Saturday, June 13, 2015
If all goes as planned, on July 1, the ninth dean of my law school teaching career will start her tenure. I don't think it is right to talk about people behind their backs so here are the names of those former deans:
1. Champagne Man
2. Smooth Operator
4. Graham Cracker Lindsay
5. Little Ricky
6. Publicity Hound
7. The Can Kicker
(Number 9's name at this point is Hope.)
Only two of them were God awful. One handed out semesters off on the basis of standards that were never clear. Another was the king of side deals so much so that if you had only one side deal you were being screwed. Those two had in common a dislike for transparency and straight talk. I suspect that there were issues of transparency with respect to all of them but the lack of transparency was so complete that you could not even see the smoke screens. I would love to see all but the last one in the ring for an all out Texas Grudge Match.
Starting with Pippy they were mostly a jumpy lot and good examples of the Peter principle. By jumpy, I mean a really big consideration was "but what will the faculty think." That is an important consideration but at least 4 of them would have asked that before rescuing a drowning puppy.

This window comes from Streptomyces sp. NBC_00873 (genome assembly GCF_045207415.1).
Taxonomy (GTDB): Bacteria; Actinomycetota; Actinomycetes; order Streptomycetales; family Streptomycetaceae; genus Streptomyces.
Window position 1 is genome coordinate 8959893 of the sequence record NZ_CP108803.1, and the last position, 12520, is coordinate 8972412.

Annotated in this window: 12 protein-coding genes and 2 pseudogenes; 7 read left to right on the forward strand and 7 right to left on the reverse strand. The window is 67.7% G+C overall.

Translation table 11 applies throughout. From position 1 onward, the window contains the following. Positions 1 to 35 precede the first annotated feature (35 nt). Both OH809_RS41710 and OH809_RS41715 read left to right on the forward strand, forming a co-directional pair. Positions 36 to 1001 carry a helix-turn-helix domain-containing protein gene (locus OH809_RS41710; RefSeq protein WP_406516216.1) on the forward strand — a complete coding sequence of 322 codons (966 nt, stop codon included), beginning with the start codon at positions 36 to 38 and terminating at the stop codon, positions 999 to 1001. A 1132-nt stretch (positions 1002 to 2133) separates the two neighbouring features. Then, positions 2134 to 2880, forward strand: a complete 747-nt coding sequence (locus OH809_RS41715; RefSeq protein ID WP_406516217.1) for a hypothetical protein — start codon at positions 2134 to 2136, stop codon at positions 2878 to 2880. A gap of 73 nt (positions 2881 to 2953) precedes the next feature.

The odd thing is that I cannot think of one of them, even the awful ones, who did not seem like a decent person. Outside of the law school environment I shared some laughs with almost all of them. Thus, I wonder if there is something inherently corrupting about being a law school dean. A good friend of mine believes that is the case. At some point even the best intentions with respect to fairness and transparency seem to fade. Put differently and more harshly, they sell out. If they had the best intentions with respect to fairness and transparency they cave in. They usually cave in to faculty demands some of the most outrageous of which will be the subject of my next blog.
Since I have only taught at two schools I do not want to generalize but maybe, rather than being flawed, deans mirror their faculties. Take the same deans, make him or her dean at a law school, if there is one, in which the crowd (to use a term another colleague used to describe the one at Uf) is not as "rough" and most of those former deans might have "different" deans.
This is a fairly tenuous theory but could it be that deans, whoever they are, are ultimately faculty mirrors. In the case of my law school, the nature of the deans changed at a point when the faculty took a turn to the nasty side. It's pretty clear that no law school can become better if the dean is simply a mirror of the faculty.
The kicker is this. If deans begin to mirror their faculties and the deans fall out of favor, isn't it really an exercise in faculty self-hatred.
Here's hoping our new dean does not become the faculty, that side deals are over, transparency restored, and that those who object move out.